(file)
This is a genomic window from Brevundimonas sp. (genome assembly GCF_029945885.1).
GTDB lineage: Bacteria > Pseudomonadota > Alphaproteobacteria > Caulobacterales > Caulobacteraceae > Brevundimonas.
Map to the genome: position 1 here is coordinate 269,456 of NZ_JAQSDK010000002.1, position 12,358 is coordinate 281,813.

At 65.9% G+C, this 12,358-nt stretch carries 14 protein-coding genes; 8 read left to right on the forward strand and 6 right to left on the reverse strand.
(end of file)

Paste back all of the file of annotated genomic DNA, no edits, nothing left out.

This is a genomic window from Brevundimonas sp. (genome assembly GCF_029945885.1).
GTDB lineage: Bacteria > Pseudomonadota > Alphaproteobacteria > Caulobacterales > Caulobacteraceae > Brevundimonas.
Map to the genome: position 1 here is coordinate 269,456 of NZ_JAQSDK010000002.1, position 12,358 is coordinate 281,813.

At 65.9% G+C, this 12,358-nt stretch carries 14 protein-coding genes; 8 read left to right on the forward strand and 6 right to left on the reverse strand.